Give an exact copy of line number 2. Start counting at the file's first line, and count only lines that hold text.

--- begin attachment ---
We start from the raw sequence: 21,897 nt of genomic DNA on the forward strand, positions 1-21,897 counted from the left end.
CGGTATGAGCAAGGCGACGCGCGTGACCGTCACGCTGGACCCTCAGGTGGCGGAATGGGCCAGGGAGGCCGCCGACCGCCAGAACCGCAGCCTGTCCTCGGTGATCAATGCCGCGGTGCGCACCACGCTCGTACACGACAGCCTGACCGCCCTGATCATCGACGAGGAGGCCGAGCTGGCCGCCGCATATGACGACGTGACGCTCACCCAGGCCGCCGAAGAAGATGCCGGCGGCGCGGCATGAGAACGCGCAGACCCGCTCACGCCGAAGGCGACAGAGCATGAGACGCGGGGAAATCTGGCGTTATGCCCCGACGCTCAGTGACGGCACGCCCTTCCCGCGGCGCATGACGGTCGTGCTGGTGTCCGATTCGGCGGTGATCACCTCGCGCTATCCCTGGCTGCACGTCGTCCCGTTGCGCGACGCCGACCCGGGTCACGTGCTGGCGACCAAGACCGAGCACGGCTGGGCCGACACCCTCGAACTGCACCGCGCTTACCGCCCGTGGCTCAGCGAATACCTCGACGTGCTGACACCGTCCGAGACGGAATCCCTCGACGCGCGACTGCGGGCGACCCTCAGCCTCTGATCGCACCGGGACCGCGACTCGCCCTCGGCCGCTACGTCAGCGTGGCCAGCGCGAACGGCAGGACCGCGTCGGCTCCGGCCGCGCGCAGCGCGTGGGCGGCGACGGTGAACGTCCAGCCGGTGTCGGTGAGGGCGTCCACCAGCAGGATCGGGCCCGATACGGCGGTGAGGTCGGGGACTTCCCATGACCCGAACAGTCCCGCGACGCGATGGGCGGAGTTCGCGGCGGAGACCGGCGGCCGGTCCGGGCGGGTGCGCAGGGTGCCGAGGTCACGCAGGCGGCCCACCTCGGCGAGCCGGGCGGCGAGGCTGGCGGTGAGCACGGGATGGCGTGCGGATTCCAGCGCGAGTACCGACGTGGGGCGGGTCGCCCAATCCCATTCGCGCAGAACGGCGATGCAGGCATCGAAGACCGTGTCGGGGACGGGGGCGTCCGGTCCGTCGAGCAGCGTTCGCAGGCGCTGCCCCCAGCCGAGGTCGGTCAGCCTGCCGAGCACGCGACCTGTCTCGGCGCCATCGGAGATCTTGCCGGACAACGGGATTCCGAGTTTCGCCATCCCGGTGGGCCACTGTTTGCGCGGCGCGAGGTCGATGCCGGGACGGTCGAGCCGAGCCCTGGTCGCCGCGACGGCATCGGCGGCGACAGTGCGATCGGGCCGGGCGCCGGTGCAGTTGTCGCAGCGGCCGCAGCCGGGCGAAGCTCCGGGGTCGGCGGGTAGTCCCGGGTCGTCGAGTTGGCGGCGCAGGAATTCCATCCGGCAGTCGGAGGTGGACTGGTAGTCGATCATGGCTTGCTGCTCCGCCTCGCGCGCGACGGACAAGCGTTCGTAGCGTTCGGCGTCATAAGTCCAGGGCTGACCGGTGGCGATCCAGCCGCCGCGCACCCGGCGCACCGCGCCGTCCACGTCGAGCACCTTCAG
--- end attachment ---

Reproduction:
CGGTATGAGCAAGGCGACGCGCGTGACCGTCACGCTGGACCCTCAGGTGGCGGAATGGGCCAGGGAGGCCGCCGACCGCCAGAACCGCAGCCTGTCCTCGGTGATCAATGCCGCGGTGCGCACCACGCTCGTACACGACAGCCTGACCGCCCTGATCATCGACGAGGAGGCCGAGCTGGCCGCCGCATATGACGACGTGACGCTCACCCAGGCCGCCGAAGAAGATGCCGGCGGCGCGGCATGAGAACGCGCAGACCCGCTCACGCCGAAGGCGACAGAGCATGAGACGCGGGGAAATCTGGCGTTATGCCCCGACGCTCAGTGACGGCACGCCCTTCCCGCGGCGCATGACGGTCGTGCTGGTGTCCGATTCGGCGGTGATCACCTCGCGCTATCCCTGGCTGCACGTCGTCCCGTTGCGCGACGCCGACCCGGGTCACGTGCTGGCGACCAAGACCGAGCACGGCTGGGCCGACACCCTCGAACTGCACCGCGCTTACCGCCCGTGGCTCAGCGAATACCTCGACGTGCTGACACCGTCCGAGACGGAATCCCTCGACGCGCGACTGCGGGCGACCCTCAGCCTCTGATCGCACCGGGACCGCGACTCGCCCTCGGCCGCTACGTCAGCGTGGCCAGCGCGAACGGCAGGACCGCGTCGGCTCCGGCCGCGCGCAGCGCGTGGGCGGCGACGGTGAACGTCCAGCCGGTGTCGGTGAGGGCGTCCACCAGCAGGATCGGGCCCGATACGGCGGTGAGGTCGGGGACTTCCCATGACCCGAACAGTCCCGCGACGCGATGGGCGGAGTTCGCGGCGGAGACCGGCGGCCGGTCCGGGCGGGTGCGCAGGGTGCCGAGGTCACGCAGGCGGCCCACCTCGGCGAGCCGGGCGGCGAGGCTGGCGGTGAGCACGGGATGGCGTGCGGATTCCAGCGCGAGTACCGACGTGGGGCGGGTCGCCCAATCCCATTCGCGCAGAACGGCGATGCAGGCATCGAAGACCGTGTCGGGGACGGGGGCGTCCGGTCCGTCGAGCAGCGTTCGCAGGCGCTGCCCCCAGCCGAGGTCGGTCAGCCTGCCGAGCACGCGACCTGTCTCGGCGCCATCGGAGATCTTGCCGGACAACGGGATTCCGAGTTTCGCCATCCCGGTGGGCCACTGTTTGCGCGGCGCGAGGTCGATGCCGGGACGGTCGAGCCGAGCCCTGGTCGCCGCGACGGCATCGGCGGCGACAGTGCGATCGGGCCGGGCGCCGGTGCAGTTGTCGCAGCGGCCGCAGCCGGGCGAAGCTCCGGGGTCGGCGGGTAGTCCCGGGTCGTCGAGTTGGCGGCGCAGGAATTCCATCCGGCAGTCGGAGGTGGACTGGTAGTCGATCATGGCTTGCTGCTCCGCCTCGCGCGCGACGGACAAGCGTTCGTAGCGTTCGGCGTCATAAGTCCAGGGCTGACCGGTGGCGATCCAGCCGCCGCGCACCCGGCGCACCGCGCCGTCCACGTCGAGCACCTTCAG